One of the most scandalous aspects of l’affair Brandeis/Rose is the fact that the Rose doesn’t need any money, and is essentially being raped by its parent. Donors to the Rose Art Museum probably never stopped to wonder whether their paintings might end up being sold against the museum’s wishes by Brandeis University.
But this economic crisis is revealing just how powerless museums can be when it comes to the fate of their own art. And it’s not just at Brandeis:
That $140 million Jackson Pollock painting at the University of Iowa may be headed for the auction block… Legislative leaders are quietly talking about ordering the sale of the painting, which would outrage the university and art aficionados — but not many other people in the state… Although University of Iowa officials have sworn that the painting will not be sold… lawmakers say the legislature does have the power to order the sale.
While I’m much less doctrinaire on the subject of deaccessioning than many in the art world, and while I can even color a case for moving Mural, I’m quite clear that the Iowa legislature should not have the unilateral ability to order such a thing. At least no one is suggesting that the Iowa legislature shut down the University of Iowa Museum of Art entirely — but presumably they could do that too, if they were so inclined.
Even if this never happens, and even if the Rose Art Museum miraculously lives, the events of the past couple of weeks will have far-reaching consequences for museums across the country. From now on in, it’s going to be much more difficult for any museum which isn’t a standalone entity to rustle up donations — and when they do get such donations, they’re likely to be encumbered with all manner of very tightly-written covenants and restrictions on what can and cannot be done with the art.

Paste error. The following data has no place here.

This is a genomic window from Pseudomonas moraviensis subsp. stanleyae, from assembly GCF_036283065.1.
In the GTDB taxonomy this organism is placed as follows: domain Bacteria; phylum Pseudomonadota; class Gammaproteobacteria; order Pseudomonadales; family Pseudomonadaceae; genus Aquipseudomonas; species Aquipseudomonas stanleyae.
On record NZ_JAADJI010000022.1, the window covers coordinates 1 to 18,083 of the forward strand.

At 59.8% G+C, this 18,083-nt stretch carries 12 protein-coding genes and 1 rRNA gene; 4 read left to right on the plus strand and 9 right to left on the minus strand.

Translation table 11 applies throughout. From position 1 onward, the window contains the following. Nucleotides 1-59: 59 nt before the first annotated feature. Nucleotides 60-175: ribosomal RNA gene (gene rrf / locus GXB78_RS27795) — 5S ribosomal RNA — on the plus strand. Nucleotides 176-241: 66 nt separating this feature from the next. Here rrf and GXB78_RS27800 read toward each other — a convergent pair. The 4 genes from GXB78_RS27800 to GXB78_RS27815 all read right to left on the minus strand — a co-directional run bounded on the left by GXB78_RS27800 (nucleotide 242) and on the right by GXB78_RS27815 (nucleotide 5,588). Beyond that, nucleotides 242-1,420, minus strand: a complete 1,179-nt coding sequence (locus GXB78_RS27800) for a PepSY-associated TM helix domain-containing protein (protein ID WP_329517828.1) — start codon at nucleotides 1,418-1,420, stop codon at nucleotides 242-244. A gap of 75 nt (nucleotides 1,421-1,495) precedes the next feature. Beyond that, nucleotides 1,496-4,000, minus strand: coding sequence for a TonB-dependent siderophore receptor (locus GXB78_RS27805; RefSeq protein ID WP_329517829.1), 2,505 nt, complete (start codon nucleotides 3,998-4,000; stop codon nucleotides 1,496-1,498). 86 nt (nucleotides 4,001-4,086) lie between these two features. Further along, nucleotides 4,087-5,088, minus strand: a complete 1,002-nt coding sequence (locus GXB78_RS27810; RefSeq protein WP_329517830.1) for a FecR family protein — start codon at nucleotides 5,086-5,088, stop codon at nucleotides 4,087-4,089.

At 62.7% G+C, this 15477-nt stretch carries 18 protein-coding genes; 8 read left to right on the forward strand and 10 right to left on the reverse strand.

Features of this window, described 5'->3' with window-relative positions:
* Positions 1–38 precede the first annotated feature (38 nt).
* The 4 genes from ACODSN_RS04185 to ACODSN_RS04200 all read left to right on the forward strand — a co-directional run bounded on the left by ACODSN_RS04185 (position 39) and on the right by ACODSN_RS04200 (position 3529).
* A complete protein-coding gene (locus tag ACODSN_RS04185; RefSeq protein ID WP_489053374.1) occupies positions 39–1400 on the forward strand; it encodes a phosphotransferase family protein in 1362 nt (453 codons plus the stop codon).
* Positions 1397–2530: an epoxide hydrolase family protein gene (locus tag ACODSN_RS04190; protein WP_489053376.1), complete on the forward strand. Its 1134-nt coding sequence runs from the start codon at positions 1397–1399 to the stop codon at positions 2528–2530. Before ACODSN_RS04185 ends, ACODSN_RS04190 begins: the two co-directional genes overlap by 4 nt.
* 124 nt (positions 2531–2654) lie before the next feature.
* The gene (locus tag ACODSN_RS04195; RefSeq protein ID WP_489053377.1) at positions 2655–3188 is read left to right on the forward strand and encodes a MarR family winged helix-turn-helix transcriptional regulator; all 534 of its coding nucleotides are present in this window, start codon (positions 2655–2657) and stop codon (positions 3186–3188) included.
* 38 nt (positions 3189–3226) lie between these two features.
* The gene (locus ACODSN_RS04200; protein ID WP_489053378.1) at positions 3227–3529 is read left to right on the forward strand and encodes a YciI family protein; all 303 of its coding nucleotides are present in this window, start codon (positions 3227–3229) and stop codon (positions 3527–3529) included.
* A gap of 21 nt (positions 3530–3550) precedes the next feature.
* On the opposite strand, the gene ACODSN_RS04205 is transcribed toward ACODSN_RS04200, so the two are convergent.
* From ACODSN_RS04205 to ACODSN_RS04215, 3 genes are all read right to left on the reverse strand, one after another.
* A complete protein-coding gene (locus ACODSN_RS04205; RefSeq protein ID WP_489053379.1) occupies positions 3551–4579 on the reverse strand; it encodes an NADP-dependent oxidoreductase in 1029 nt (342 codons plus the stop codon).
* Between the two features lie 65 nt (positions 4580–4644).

In the wake of the Rose affair, I’ve changed my mind on Mural: if the museum still wants it (and of course the museum still wants it), the museum must be able to hold onto it. The situation in Iowa is a bit different from the situation at Brandeis, because the University of Iowa Museum of Art is not self-sustaining in the way that the Rose Art Museum is. But if the museum does end up needing to sell some paintings, they should be non-core works chosen by the museum to minimize any damage done by the deaccessioning.
Anybody setting up an art museum has to let that museum take full control of, and responsibility for, its artworks. They can’t reserve the right — as Brandeis and Iowa clearly have done — to overrule the museum and force a destructive liquidation of key assets.
In extremis, museums can still be forced into certain actions against their will: look at the Barnes Foundation, for instance. But moving the Barnes was rightly a very difficult thing to do. Closing the Rose, or selling Iowa’s Pollock, seems altogether far too easy.